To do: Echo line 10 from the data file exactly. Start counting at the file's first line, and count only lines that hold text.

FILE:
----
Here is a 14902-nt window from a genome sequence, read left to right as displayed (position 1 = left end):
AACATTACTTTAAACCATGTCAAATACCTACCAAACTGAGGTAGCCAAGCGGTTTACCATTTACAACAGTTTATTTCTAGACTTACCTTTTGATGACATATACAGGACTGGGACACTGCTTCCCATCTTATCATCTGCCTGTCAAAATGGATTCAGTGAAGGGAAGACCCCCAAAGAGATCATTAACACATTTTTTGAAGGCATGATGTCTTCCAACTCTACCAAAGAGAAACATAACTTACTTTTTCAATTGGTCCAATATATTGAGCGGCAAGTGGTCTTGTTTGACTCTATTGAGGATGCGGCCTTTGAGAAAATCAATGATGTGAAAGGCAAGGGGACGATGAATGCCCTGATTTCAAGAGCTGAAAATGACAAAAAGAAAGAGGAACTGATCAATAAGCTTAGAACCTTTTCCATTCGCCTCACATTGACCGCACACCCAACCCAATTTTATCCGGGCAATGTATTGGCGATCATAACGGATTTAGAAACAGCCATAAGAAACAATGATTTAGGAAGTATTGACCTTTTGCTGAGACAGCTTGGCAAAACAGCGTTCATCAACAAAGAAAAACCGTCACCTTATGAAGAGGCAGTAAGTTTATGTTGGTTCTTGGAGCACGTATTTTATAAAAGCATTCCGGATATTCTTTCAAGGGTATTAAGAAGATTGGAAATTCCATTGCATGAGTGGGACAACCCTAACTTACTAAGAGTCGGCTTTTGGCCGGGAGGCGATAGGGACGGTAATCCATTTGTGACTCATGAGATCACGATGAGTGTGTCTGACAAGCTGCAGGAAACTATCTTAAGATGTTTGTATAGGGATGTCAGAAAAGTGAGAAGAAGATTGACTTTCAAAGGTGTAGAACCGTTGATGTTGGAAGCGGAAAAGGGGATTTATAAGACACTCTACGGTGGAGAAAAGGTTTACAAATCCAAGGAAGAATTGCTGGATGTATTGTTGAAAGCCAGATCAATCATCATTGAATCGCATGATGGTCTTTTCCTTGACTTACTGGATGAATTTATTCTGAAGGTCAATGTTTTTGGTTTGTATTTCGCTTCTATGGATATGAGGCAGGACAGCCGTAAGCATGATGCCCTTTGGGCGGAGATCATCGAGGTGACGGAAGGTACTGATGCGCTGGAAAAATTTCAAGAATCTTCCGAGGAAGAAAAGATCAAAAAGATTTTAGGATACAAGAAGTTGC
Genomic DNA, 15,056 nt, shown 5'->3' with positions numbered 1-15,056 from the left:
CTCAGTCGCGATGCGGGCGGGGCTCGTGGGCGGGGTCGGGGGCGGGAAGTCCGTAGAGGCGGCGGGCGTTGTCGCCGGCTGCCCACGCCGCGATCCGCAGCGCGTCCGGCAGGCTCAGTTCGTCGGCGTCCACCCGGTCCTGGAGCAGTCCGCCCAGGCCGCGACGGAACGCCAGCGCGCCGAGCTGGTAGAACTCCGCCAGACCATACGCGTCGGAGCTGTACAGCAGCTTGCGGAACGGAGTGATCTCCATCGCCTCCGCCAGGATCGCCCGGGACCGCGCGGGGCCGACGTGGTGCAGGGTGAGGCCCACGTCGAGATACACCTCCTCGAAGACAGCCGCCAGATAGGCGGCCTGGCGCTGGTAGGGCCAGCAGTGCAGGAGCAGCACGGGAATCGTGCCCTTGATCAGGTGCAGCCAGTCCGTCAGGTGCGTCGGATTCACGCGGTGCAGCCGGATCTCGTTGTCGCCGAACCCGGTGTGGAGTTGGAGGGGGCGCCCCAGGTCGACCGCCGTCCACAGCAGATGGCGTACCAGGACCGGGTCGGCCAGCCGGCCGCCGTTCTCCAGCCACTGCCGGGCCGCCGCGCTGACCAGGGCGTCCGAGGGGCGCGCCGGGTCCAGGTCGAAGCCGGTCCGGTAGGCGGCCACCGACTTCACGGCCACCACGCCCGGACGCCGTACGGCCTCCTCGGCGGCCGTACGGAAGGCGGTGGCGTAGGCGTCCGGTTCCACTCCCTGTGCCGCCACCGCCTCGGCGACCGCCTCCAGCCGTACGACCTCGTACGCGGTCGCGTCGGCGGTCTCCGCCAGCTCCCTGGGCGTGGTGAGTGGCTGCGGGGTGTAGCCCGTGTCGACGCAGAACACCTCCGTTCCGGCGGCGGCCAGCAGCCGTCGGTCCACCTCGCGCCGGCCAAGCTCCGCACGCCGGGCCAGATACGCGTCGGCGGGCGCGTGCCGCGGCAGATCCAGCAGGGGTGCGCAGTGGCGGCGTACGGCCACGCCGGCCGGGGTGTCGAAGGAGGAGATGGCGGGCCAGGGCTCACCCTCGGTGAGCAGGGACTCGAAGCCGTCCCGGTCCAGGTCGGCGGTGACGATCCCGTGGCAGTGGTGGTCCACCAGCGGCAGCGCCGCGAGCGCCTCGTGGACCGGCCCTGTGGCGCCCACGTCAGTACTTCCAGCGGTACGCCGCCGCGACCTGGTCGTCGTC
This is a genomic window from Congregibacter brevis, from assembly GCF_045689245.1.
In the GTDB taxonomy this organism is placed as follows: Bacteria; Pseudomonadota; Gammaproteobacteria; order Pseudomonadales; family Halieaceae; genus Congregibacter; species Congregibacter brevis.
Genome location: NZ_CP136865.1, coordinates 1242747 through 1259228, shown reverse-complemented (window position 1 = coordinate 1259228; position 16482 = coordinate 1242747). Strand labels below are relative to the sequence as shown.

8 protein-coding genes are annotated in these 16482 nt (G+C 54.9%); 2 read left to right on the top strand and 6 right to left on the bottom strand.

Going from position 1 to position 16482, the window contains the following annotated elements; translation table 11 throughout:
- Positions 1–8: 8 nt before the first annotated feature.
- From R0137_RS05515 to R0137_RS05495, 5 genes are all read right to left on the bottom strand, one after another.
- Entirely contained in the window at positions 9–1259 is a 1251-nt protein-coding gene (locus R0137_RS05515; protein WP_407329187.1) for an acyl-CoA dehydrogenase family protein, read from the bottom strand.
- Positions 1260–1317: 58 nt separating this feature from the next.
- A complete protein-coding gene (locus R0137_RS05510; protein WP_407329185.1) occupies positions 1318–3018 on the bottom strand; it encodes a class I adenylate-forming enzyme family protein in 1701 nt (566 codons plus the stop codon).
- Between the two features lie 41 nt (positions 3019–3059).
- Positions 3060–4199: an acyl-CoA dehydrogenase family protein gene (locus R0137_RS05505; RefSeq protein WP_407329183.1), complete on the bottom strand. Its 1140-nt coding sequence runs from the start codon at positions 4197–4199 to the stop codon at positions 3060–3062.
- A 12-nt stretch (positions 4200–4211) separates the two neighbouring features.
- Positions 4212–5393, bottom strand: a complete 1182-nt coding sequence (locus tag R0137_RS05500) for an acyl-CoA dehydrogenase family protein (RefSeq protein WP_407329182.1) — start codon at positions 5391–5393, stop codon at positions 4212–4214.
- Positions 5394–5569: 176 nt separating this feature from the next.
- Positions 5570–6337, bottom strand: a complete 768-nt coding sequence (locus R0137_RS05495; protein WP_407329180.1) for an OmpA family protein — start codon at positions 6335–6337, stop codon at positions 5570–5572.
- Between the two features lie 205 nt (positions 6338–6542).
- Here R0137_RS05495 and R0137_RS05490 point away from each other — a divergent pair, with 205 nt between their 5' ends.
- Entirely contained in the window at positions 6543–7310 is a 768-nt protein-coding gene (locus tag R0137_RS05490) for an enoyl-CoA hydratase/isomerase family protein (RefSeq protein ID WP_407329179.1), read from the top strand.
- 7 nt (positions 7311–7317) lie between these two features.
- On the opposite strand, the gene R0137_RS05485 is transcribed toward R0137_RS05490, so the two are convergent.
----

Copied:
- Positions 1–8: 8 nt before the first annotated feature.